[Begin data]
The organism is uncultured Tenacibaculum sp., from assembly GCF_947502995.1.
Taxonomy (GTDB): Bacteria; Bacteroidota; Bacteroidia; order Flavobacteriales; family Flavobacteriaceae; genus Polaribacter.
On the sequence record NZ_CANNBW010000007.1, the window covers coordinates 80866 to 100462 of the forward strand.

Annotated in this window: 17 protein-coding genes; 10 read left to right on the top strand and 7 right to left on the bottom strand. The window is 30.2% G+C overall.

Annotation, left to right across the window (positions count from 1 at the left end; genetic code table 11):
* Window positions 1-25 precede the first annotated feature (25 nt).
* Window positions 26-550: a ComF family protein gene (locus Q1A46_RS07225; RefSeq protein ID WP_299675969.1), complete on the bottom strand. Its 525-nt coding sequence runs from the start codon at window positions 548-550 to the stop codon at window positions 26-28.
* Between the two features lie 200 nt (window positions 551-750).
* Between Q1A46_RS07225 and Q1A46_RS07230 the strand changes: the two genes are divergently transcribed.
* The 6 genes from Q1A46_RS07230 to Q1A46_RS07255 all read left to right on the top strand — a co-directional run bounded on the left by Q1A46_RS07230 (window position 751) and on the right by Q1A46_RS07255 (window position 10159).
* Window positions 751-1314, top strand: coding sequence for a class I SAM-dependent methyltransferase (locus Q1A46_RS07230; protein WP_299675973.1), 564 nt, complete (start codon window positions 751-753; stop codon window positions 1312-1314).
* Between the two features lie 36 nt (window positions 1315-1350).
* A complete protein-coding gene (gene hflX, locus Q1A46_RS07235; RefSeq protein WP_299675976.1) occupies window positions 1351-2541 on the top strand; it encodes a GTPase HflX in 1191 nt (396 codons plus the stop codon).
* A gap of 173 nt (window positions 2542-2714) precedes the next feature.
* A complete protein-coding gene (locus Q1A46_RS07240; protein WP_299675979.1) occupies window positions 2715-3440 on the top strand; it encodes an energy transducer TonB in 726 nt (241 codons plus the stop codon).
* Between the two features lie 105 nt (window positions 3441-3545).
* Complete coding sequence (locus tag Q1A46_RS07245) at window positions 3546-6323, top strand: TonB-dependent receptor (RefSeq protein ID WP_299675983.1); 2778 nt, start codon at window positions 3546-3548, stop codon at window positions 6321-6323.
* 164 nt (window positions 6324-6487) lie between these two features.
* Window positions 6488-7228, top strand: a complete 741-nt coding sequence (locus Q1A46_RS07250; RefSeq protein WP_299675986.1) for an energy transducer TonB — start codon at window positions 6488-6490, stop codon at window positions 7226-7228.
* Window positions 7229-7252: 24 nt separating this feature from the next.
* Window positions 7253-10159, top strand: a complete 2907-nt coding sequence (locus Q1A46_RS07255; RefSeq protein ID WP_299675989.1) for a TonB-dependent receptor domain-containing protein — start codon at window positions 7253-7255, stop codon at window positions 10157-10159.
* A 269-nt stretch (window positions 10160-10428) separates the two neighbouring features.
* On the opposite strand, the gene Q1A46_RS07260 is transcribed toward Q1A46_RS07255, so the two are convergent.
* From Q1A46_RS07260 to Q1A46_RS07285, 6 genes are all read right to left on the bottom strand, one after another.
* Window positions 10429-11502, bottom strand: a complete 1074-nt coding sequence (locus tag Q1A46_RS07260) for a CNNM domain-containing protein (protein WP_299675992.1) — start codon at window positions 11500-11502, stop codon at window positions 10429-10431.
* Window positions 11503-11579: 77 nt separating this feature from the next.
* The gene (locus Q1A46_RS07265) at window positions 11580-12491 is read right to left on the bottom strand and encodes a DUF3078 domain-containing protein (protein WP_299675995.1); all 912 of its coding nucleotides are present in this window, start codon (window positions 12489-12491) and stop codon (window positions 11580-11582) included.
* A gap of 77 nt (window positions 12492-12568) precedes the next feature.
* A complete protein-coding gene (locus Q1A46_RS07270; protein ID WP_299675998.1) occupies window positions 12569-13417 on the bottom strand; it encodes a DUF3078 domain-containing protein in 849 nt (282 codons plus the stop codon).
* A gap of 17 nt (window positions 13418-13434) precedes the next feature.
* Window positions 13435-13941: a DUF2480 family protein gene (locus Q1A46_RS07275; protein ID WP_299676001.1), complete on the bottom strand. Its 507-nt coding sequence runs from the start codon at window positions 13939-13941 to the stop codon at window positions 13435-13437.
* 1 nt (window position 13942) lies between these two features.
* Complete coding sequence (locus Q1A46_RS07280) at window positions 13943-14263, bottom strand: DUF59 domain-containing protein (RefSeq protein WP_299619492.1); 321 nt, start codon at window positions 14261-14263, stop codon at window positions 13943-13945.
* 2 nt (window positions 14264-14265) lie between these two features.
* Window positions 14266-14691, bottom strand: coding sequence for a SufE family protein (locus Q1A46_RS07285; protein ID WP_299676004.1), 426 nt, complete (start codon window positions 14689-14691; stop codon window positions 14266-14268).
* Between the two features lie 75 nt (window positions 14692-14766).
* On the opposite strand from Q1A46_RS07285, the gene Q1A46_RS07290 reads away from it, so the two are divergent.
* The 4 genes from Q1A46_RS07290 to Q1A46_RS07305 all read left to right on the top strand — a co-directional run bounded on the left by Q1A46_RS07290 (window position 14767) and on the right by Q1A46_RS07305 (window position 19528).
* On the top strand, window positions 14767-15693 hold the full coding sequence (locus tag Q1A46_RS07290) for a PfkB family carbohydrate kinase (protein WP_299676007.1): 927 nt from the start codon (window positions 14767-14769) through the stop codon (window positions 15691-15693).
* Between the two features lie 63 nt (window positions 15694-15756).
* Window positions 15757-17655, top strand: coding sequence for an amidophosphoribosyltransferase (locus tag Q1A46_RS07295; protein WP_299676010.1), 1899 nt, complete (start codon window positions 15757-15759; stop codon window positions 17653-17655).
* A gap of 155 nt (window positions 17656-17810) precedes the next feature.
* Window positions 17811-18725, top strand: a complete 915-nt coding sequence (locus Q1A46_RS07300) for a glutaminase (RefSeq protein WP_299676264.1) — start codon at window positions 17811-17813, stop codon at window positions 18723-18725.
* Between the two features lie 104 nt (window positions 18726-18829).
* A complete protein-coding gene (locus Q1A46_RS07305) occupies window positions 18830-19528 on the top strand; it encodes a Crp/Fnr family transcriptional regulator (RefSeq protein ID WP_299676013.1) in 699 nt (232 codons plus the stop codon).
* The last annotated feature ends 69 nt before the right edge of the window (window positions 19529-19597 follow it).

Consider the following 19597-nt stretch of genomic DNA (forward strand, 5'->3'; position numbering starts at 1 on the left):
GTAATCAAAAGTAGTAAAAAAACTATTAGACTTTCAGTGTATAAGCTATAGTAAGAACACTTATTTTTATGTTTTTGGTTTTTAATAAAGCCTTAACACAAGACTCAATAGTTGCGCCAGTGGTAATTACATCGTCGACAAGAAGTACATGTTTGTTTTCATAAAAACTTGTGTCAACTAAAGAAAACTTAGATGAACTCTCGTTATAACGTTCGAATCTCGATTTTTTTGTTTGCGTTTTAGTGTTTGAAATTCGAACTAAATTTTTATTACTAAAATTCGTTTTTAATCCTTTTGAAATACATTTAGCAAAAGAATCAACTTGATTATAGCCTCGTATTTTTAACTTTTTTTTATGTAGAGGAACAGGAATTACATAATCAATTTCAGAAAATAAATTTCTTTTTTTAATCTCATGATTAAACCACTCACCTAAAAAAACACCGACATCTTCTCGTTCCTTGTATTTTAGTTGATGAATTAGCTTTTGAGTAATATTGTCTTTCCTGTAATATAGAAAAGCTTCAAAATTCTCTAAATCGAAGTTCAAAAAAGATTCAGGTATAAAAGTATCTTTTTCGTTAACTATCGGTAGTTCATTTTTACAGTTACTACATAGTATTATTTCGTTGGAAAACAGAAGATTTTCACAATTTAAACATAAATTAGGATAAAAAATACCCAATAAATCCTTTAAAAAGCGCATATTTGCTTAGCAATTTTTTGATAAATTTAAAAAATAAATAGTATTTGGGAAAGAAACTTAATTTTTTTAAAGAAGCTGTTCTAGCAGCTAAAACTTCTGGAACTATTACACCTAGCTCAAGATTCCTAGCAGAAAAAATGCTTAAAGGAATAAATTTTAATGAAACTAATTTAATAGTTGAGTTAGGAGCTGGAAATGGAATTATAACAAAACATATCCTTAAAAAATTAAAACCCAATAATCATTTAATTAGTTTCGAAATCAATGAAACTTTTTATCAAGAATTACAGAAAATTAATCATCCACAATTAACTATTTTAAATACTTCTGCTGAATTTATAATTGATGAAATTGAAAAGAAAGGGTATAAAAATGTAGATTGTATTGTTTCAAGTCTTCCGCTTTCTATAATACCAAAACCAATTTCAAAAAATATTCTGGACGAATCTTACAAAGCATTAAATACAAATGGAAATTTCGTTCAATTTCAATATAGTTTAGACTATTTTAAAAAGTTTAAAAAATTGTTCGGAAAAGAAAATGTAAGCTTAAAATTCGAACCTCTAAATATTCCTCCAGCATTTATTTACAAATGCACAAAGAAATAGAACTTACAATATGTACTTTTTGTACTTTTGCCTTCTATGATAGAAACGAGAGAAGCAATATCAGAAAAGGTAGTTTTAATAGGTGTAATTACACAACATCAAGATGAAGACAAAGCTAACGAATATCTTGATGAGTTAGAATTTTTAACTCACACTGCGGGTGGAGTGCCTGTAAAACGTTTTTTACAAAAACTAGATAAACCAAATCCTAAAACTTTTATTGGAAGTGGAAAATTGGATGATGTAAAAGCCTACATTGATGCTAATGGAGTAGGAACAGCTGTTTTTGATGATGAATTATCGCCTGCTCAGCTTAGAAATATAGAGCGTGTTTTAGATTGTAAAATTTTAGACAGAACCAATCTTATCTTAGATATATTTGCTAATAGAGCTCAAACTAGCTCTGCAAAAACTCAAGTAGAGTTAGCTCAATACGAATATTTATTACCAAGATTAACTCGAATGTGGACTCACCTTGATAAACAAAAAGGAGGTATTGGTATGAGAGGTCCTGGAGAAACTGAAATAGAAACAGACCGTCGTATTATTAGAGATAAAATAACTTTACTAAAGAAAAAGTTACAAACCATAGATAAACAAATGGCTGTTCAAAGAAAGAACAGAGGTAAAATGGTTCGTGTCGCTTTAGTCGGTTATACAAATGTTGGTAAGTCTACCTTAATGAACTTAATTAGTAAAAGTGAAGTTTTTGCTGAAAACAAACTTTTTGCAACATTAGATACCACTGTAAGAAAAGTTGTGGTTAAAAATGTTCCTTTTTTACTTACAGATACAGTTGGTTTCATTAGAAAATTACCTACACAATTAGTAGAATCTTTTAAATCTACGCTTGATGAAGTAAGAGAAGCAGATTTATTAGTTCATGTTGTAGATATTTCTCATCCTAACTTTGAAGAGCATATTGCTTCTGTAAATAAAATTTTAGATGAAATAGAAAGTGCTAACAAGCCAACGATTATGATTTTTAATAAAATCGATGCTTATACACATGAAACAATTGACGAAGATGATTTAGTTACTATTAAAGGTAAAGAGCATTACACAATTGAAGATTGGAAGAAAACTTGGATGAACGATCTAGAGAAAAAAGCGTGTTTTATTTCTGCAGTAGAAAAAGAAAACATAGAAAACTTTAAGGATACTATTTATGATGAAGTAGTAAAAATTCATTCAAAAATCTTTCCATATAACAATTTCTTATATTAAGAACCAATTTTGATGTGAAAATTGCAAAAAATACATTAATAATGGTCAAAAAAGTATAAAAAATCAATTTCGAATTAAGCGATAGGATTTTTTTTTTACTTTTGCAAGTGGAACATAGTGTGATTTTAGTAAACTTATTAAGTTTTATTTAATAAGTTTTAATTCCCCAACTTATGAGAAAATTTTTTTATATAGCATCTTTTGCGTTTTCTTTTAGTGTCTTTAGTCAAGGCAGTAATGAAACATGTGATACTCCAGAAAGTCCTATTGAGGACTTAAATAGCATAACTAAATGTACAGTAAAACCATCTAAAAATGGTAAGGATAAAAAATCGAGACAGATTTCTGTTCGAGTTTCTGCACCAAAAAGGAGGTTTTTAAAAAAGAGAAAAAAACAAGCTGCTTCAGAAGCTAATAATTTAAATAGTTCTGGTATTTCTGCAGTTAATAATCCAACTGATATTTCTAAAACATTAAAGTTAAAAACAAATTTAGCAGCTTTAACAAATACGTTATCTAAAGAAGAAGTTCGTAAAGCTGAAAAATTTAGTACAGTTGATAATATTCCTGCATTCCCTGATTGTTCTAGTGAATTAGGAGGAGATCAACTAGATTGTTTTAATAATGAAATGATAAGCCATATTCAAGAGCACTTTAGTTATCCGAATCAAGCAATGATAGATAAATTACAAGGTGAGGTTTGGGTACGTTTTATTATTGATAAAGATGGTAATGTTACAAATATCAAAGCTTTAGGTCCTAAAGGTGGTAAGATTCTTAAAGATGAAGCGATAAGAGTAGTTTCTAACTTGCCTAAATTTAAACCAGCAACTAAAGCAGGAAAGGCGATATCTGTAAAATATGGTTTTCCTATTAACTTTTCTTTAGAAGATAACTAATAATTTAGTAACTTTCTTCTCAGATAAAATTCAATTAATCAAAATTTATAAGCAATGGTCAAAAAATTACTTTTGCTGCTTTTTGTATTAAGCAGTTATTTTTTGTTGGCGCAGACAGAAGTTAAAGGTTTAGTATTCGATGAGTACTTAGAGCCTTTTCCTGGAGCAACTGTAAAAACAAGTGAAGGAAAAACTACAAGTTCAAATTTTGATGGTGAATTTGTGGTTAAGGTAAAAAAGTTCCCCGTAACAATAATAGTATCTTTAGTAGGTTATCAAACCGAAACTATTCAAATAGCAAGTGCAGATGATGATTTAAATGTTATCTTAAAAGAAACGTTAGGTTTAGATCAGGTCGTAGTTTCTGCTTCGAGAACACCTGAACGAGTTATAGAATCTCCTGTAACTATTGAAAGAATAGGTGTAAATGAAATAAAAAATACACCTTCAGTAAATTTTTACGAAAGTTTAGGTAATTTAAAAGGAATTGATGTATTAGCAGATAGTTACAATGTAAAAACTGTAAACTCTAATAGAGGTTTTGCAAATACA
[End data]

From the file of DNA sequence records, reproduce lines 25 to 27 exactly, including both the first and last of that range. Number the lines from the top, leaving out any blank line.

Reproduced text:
* Window positions 10429-11502, bottom strand: a complete 1074-nt coding sequence (locus tag Q1A46_RS07260) for a CNNM domain-containing protein (protein WP_299675992.1) — start codon at window positions 11500-11502, stop codon at window positions 10429-10431.
* Window positions 11503-11579: 77 nt separating this feature from the next.
* The gene (locus Q1A46_RS07265) at window positions 11580-12491 is read right to left on the bottom strand and encodes a DUF3078 domain-containing protein (protein WP_299675995.1); all 912 of its coding nucleotides are present in this window, start codon (window positions 12489-12491) and stop codon (window positions 11580-11582) included.